DUDLEY, N.C. — A man who spent more than 20 years in prison for a murder he didn’t commit now is trying to clean up another part of his past in hopes of getting a job, allowing him to regain some semblance of the life he had before his arrest.
His lack of a driver’s license is standing between Larry Lamb and his ability to build the life he wants in Massachusetts, complete with a job and a car and home that he hopes to own.
With a license, “maybe I can go back and begin to rebuilding my life as far as purchasing a vehicle, even a home,” Lamb said in an interview at a relative’s home in Dudley, where he visited for Thanksgiving. “Because that’s who I was before this.”
When Lamb, 65, was released in August 2013, he left prison with his family, supporters and $45 from the state Department of Corrections in his pocket. The home he had owned in Mount Olive before his arrest in August 1992 had been repossessed. The green Pontiac Bonneville that he gave to a friend was long gone. And in January 2014, Gov. Pat McCrory denied a request for a pardon of innocence, which would have provided him with $750,000, said Lamb’s attorney Chris Mumma.
Pardon decisions are not public record, and a McCrory spokesman declined to discuss Lamb’s case.
What was still alive and well were his tickets for driving while impaired and driving while his license was revoked. The Division of Motor Vehicles has a process for regaining a revoked license, but it sometimes requires installation of a mechanism to check a driver’s blood alcohol content before allowing access to a car, something that Lamb can’t afford.
Now he hopes to hire a lawyer to represent him at another hearing. He can’t afford one — of his $899 a month in Social Security, he says a third goes to rent — so friends have set up a gofundme site to raise $2,500 to pay an attorney who has agreed to represent Lamb at a reduced rate. As of Thursday morning, supporters had raised $320.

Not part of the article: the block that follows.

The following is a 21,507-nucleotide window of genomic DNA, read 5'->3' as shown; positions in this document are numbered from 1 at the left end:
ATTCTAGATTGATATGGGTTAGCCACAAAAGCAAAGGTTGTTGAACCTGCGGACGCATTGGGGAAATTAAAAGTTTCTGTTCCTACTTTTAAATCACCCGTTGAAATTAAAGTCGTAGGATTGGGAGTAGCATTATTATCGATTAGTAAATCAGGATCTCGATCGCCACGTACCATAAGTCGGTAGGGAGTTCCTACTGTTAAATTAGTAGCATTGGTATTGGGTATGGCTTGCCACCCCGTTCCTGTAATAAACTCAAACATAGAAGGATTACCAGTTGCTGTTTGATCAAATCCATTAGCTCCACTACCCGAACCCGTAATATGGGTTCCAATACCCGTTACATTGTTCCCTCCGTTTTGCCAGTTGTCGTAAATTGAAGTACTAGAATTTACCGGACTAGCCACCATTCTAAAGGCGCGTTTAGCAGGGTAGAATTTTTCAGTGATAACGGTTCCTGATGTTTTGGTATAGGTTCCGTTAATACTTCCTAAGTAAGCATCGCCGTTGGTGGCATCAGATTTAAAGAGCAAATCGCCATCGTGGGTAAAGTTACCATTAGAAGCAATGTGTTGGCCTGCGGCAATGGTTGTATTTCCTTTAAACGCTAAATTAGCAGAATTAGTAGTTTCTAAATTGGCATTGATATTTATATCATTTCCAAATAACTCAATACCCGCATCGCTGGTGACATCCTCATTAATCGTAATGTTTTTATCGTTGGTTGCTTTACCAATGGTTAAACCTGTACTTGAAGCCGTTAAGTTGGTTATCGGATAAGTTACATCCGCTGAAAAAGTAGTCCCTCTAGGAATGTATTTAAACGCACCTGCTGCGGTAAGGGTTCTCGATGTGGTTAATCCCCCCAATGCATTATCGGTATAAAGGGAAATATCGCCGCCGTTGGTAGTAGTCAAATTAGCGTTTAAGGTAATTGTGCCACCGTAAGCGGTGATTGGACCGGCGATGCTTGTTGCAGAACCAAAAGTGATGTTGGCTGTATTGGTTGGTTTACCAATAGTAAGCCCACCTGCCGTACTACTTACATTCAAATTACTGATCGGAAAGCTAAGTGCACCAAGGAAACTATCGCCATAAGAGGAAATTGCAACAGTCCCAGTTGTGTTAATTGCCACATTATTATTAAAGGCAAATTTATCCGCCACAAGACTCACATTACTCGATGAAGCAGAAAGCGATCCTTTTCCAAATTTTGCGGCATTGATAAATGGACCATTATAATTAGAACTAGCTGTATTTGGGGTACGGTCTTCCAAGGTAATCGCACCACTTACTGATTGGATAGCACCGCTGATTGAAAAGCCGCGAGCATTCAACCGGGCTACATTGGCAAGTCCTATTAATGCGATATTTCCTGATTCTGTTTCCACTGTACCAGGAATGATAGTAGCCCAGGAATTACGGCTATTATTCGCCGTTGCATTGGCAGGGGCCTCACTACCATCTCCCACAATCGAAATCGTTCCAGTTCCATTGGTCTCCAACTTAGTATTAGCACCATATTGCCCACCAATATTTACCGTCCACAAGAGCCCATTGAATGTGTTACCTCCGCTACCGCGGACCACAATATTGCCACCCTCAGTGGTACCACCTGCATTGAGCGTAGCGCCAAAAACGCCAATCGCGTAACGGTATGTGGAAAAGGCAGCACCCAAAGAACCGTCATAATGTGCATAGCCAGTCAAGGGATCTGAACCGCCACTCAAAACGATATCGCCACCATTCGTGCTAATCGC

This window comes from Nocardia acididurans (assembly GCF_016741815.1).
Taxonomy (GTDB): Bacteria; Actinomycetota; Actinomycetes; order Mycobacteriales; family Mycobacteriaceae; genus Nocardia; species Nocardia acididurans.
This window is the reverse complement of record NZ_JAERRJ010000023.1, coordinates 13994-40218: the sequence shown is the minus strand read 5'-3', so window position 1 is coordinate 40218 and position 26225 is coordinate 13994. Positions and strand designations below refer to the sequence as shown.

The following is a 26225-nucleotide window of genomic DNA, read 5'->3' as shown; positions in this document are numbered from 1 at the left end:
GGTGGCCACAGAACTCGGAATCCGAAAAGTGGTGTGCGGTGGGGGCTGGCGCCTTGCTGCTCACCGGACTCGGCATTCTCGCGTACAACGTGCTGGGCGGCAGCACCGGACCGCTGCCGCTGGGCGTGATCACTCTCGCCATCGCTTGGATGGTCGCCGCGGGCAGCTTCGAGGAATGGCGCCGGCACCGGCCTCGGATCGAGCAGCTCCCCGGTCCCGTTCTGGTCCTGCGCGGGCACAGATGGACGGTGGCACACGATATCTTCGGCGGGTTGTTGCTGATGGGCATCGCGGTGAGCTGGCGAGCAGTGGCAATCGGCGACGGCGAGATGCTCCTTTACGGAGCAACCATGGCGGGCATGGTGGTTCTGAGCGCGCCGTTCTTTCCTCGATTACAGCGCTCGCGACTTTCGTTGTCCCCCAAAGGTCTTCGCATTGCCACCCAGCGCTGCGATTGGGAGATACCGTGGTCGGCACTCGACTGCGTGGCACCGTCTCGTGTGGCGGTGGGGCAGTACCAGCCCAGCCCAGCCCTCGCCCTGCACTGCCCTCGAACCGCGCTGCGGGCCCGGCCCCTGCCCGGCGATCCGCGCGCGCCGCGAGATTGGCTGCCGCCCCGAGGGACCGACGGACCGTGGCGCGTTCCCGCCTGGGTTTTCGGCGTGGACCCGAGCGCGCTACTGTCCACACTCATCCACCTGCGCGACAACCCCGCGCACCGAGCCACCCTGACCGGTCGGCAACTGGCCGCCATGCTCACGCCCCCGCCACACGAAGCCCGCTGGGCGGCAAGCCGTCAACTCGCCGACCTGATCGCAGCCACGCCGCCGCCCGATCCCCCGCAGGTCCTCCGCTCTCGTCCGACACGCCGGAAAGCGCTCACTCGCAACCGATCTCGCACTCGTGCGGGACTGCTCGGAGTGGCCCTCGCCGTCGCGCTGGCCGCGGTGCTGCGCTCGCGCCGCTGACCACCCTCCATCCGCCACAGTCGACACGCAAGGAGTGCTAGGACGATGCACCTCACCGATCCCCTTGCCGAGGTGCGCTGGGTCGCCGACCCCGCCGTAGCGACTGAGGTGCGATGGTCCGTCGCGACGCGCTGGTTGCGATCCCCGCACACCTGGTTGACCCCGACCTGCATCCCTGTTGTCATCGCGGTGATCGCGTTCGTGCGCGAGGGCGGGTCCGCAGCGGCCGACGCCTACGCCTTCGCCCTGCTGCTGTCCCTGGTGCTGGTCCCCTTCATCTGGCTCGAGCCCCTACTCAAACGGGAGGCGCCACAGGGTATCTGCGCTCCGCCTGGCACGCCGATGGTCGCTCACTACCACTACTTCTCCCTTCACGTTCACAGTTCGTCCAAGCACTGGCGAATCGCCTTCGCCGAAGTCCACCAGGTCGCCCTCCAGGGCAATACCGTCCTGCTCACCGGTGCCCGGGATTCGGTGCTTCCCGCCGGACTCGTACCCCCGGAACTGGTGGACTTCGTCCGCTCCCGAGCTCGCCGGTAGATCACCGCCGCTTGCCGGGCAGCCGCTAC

His last DWI was in 1988, and Lamb said he hasn’t drunk alcohol since Labor Day 1991. “I just surrendered my all to the Lord,” he said. “I made a decision that I would live for him for the rest of my life.”
Lamb was one of three men convicted in the death of bootlegger Leamon Grady, whose body was found Feb. 28, 1987, in his Duplin County home. He had been shot once in the chest. No gun was ever found, and there was no physical evidence linking Lamb or two his co-defendants to the crime. Lamb was sentenced to life behind bars.
One witness who said she was with the three men when they killed Grady later retracted her testimony and said a detective had coached her. The other two men, one of whom was sentenced to death, were released before Lamb.
Lamb now would like to get a job with the After Incarceration Support Systems program that’s part of the Hampden County Sheriff’s Office in Springfield, Massachusetts. Sally Johnson Van Wright, coordinator of the program, said Lamb “would be at the top of the list” for any job opening if he had a driver’s license.
Even at a second hearing, Lamb could be required again to get the blood alcohol testing system, which he still cannot afford. DMV spokeswoman Marge Howell said the system costs $1,200 a year, plus the installation charge.
When he went to prison, Lamb knew he hadn’t cleared his driving record but thought that after spending more than 20 years in prison for a crime he didn’t commit, getting a license wouldn’t be so hard.
“You have to accept it and do the best you can,” he said. “And that’s the way I am, whatever happened to me, it’s no need for me to be angry because anger is not going to change anything.”
“But then I come out exonerated with nothing. That’s not right morally right. But it is what it is,” he said. “We can’t change the past. All we can do is accept what we have now and move forward, making memories for the future.”
About AISS: http://www.hcsdmass.org/WebsiteContentforAISS.pdf
Martha Waggoner can be reached at http://twitter.com/mjwaggonernc . Her work can be found at http://bigstory.ap.org/content/martha-waggoner
,A man who spent more than 20 years in prison for a murder he didn’t commit now is trying to clean up another part of his past in hopes of getting a job, allowing him to regain some semblance of the life he had before his arrest.
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